Despite his efforts to keep the focus on health care, Obama's controversial comments that the Cambridge, Mass., Police had acted "stupidly" in arresting Harvard University professor Henry Louis Gates, have touched a nerve, reigniting a debate on race relations.
When asked by Moran if he regretted his comments, Obama said he was surprised that his remarks were receiving so much attention.
"I am surprised by the controversy surrounding my statement because I think it was a pretty straightforward commentary," Obama said, "You probably don't need to handcuff a guy, a middle-aged man who uses a cane, who's in his own home."
Obama told Moran that he had "extraordinary respect" for the work of police officers, but that it seemed out of line to arrest a man in his home if he was not causing a disturbance.
"I think that it doesn't make sense with all the problems that we have out there to arrest a guy in his own home if he's not causing a serious disturbance," Obama said. "And my suspicion is that words were exchanged between the police officer and Mr. Gates and that everybody should have just settled down and cooler heads should have prevailed."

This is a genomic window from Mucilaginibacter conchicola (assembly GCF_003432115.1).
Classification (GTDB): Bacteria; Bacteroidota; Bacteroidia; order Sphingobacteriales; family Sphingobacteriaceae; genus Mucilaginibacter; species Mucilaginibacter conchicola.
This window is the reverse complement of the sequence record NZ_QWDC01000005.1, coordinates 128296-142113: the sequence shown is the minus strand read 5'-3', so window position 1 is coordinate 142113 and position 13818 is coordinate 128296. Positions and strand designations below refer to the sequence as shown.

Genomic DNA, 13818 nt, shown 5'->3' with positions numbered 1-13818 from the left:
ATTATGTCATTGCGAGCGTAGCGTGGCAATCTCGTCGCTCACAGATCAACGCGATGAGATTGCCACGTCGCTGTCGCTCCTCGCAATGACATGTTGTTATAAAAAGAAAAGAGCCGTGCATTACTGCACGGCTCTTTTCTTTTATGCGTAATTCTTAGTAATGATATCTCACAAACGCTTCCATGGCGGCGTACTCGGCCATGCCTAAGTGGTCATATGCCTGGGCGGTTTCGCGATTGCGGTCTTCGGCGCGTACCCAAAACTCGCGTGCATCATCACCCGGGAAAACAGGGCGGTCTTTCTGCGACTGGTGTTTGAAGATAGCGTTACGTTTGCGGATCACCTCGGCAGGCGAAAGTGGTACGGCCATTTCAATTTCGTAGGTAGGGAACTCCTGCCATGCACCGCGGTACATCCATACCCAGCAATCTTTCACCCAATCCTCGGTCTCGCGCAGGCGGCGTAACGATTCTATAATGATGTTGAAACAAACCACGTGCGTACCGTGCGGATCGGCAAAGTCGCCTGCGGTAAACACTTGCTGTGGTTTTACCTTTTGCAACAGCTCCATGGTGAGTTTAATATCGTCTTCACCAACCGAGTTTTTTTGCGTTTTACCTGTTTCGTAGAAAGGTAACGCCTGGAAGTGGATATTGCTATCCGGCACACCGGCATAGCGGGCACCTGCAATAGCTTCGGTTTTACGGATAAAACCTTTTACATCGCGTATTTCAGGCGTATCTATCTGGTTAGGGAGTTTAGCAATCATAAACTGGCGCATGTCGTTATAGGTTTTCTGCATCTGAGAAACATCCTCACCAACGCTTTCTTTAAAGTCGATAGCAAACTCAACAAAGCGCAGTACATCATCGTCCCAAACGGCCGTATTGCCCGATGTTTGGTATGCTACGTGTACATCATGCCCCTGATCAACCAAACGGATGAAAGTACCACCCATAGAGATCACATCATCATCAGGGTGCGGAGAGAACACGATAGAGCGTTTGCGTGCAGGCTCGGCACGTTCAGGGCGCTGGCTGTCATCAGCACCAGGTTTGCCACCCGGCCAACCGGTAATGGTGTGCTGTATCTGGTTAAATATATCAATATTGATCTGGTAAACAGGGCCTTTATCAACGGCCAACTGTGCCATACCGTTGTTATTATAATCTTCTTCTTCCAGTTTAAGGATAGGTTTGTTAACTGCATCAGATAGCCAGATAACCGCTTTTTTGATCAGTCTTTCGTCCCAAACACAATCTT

With the responsibilities of the presidency weighing down on his shoulders, Obama said that he has managed to maintain his spirituality.
"Well, I had a habit of praying every night before I go to bed. I pray all the time now because I've got a lot of stuff on my plate and I need guidance all the time," Obama joked.
"When you're in this job, I think that every president who's had it is constantly humbled by the degree to which there are a lot of issues out there and the notion that one person alone can solve all these problems," he said. "I think you're cured of that illusion very quickly. This is something where you just hope that you are aligning your work with His purposes and that you're attuned to the needs of the people you're there to serve."